15. And as thou takest God for thy chief good, so thou dost heartily accept of Christ for thy only Saviour and Lord, to bring thee to this rest. The former mark was the sum of the first and great com. mand of the law, “ Thou shalt love the Lord thy God with all thy heart.” The second mark is the sum of the command of the gospel, “ Believe in the Lord Jesus Christ, and thou shalt be saved.” And the perforinance of these two is the whole of godliness and Christianity. This mark is but the definition of faith. Dost thou heartily consent that Christ alone shall be thy Saviour? and no farther trust to thy duties and works, than as means appointed in subordination to him? and looking at them as not in the least mea. sure able to satisfy the curse of the law, or as a legal TO THE SAINT'S REST.
· SAINTS REST. , 151 righteousness, or any part of it; but consent to trust thy salvation on the redemption made by Christ? Art thou also content to take him for thy only Lord and King, to govern and guide thee by his laws and Spirit; and to obey him, even when he commandeth the hardest duties, and those which most cross the desires of the flesh? Is it thy sorrow when thou breakest thy resolution herein and thy joy when thou keepest closest in obedience to him? Wouldest thou not change thy Lord and Master for all the world? Thus is it with every true Christian. But if thou be a hypocrite, it is far otherwise. Thou mayest call Christ thy Lord and thy Saviour: but thou never foundest thyself so lost without him, as to drive thee to seek him, and trust him, and lay thy salvation on him alone. At least thou didst never heartily consent that he should govern thee as thy Lord, nor resign up thy soul and life to be ruled by him, nor take his word for the law of thy thoughts and actions. It is likely thou art content to be saved from hell by Christ when thou diest: but in the mean time he shall command thee no farther than will stand with thy credit, or pleasure, or other worldly ends. And if he would give thee leave, thou hadst far rather live after the world and flesh, than after the word and Spirit. And though thou mayest now and then have a motion or purpose to the contrary; yet this that I have mentioned is the ordinary desire and choice of thy heart. Thou art therefore no true believer in Christ; for though thou confess him in words, yet in works thou dost deny him, being abominable, and disobedient, and unto every good work reprobate. This is the case of those that shall be shut out of the saint's rest.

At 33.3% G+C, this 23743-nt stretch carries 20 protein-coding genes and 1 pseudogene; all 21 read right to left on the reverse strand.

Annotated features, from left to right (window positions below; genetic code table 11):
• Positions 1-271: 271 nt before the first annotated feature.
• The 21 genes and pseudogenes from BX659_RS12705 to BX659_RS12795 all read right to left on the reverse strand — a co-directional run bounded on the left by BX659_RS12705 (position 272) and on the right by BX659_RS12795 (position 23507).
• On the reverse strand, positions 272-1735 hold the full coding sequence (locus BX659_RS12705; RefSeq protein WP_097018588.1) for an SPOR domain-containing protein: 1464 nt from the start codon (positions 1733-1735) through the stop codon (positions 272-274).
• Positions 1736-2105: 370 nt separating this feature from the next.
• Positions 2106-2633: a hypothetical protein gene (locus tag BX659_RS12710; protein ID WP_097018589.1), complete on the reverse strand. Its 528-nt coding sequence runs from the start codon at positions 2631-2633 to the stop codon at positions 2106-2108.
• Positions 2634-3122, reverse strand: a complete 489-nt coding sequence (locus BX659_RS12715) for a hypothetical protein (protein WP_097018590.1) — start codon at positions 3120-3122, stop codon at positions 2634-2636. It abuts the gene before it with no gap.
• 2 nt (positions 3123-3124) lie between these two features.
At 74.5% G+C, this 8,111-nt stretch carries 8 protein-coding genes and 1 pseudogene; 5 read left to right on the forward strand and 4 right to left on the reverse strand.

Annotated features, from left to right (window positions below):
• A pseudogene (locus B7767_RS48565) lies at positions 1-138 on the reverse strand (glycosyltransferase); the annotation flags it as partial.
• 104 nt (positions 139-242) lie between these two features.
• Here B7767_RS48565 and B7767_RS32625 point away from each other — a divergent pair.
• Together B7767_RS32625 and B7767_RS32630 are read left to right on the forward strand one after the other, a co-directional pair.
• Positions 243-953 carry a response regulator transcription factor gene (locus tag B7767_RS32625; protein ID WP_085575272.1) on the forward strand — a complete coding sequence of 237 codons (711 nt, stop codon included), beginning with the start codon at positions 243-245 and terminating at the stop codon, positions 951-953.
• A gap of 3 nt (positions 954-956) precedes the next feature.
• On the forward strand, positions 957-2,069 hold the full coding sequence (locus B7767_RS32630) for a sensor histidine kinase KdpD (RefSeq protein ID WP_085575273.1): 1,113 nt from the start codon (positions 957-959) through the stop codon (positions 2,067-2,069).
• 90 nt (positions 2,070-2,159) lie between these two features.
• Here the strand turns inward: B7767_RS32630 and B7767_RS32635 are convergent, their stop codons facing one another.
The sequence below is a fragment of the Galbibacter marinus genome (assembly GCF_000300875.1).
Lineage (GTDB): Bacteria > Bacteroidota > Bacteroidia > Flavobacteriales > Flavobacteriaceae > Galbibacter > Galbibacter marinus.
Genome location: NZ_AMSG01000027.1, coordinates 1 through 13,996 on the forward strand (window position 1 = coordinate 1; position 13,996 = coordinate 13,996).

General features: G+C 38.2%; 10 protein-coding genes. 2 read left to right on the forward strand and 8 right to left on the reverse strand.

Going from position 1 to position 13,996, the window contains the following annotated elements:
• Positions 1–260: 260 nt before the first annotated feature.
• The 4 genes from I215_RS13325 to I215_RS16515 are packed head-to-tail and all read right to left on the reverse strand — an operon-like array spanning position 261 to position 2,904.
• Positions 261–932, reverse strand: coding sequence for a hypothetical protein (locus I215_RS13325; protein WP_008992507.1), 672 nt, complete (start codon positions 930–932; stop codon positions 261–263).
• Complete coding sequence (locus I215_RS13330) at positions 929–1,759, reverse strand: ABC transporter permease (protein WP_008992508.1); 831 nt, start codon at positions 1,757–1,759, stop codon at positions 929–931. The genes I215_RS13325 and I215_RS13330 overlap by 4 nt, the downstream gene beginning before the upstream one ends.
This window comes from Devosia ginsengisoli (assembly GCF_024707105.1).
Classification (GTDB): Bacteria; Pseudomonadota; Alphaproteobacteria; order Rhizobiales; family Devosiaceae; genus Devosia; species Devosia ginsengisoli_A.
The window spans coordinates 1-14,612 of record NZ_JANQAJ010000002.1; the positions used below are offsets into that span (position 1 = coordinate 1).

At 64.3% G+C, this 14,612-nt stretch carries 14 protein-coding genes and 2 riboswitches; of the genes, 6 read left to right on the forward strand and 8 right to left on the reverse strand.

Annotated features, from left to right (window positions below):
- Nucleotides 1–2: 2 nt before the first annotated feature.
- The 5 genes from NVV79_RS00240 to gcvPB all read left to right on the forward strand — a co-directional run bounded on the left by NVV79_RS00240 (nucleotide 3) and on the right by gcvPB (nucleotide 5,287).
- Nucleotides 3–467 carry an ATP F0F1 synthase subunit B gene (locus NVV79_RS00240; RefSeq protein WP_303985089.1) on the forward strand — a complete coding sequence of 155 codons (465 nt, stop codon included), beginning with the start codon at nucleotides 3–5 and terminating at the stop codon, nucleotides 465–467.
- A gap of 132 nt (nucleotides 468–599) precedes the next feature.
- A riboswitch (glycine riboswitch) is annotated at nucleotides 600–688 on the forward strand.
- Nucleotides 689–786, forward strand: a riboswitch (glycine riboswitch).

16. Observe, it is the consent of your hearts, or wills, which I especially lay down to be inquired after. I do not ask, whether thou be assured of salvation? nor whether thou canst believe that thy sins are pardoned, and that thou art beloved of God in Christ? These are no parts of justifying faith, but